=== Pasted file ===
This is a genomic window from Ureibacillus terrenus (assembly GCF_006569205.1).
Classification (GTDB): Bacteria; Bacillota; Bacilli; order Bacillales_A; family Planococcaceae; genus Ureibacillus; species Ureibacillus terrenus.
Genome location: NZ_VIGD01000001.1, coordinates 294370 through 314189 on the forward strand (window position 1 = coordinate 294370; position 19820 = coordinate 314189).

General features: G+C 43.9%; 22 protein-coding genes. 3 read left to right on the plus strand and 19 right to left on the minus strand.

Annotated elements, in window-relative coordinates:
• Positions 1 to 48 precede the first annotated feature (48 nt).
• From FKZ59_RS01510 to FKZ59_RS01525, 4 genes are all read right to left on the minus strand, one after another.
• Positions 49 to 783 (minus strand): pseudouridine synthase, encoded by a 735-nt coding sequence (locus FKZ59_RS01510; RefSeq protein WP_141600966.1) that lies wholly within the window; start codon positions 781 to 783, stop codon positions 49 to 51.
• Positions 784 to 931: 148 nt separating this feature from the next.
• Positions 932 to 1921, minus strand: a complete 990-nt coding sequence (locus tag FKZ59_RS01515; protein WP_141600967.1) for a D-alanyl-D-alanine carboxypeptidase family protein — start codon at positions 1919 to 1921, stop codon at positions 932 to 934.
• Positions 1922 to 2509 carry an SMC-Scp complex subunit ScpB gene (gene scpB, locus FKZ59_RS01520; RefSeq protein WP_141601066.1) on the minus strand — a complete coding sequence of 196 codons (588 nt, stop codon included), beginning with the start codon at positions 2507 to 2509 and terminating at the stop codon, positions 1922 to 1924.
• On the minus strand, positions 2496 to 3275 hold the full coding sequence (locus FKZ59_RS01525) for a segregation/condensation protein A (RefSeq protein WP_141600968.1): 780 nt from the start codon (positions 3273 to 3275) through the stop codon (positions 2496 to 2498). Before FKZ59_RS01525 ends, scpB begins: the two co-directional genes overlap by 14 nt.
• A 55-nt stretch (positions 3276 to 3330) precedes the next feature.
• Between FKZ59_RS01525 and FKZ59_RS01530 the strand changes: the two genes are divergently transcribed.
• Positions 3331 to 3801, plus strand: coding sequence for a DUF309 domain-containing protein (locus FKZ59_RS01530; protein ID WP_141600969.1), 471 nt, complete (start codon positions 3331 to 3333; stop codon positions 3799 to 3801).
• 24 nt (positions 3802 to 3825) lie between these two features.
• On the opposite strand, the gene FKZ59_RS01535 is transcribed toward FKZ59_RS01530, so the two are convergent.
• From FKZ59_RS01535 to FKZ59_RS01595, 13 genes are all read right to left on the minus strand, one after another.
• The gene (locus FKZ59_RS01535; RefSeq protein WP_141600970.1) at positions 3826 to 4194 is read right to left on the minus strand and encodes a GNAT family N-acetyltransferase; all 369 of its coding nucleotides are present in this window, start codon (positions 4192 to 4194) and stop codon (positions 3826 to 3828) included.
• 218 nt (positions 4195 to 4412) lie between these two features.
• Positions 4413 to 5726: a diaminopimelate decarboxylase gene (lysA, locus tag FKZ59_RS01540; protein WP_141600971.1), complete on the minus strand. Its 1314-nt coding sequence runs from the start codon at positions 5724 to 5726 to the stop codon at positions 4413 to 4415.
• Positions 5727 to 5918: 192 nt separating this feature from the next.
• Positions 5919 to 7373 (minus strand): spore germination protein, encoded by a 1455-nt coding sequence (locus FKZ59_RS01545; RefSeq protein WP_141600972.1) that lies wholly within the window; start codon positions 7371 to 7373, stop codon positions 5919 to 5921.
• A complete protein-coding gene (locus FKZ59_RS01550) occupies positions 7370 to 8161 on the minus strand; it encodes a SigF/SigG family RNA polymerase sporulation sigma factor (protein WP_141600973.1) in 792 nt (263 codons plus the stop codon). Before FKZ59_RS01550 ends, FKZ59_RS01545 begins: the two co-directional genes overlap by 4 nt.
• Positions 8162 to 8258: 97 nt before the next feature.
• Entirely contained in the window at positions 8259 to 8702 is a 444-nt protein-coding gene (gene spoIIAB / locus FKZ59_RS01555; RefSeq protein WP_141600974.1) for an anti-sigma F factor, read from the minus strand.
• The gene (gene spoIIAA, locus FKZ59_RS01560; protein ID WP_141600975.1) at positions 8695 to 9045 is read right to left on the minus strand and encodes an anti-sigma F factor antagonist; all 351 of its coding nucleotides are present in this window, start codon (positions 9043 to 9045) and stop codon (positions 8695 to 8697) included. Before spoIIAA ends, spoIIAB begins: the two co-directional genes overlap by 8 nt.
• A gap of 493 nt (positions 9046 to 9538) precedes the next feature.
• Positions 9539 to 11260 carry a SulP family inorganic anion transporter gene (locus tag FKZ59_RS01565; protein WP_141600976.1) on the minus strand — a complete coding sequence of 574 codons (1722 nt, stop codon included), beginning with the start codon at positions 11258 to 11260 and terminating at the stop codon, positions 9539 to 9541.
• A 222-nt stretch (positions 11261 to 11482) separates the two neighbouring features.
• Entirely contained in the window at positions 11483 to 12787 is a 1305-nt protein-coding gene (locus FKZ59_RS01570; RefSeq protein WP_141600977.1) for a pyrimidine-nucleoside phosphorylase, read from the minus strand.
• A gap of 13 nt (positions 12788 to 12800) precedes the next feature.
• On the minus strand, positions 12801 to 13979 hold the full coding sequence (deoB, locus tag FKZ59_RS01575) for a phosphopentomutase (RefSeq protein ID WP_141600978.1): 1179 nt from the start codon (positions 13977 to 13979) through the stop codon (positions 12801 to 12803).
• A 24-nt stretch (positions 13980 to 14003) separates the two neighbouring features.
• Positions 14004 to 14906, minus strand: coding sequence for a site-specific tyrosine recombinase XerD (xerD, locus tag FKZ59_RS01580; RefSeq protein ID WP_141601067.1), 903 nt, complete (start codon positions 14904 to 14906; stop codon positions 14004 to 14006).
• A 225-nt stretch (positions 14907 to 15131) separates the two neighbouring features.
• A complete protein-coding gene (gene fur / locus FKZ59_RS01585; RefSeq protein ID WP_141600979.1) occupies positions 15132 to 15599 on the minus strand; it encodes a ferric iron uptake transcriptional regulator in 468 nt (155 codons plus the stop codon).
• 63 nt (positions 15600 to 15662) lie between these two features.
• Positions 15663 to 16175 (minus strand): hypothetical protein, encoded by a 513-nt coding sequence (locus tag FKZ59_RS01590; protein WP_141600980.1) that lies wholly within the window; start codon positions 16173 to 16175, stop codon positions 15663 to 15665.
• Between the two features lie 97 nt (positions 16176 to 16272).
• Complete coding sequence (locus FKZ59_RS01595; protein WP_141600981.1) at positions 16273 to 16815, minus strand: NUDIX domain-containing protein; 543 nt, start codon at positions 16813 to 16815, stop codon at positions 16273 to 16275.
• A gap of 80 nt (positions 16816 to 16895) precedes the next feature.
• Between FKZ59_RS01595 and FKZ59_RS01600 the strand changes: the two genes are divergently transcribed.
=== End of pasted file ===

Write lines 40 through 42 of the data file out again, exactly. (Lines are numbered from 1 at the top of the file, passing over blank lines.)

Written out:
• Between the two features lie 97 nt (positions 16176 to 16272).
• Complete coding sequence (locus FKZ59_RS01595; protein WP_141600981.1) at positions 16273 to 16815, minus strand: NUDIX domain-containing protein; 543 nt, start codon at positions 16813 to 16815, stop codon at positions 16273 to 16275.
• A gap of 80 nt (positions 16816 to 16895) precedes the next feature.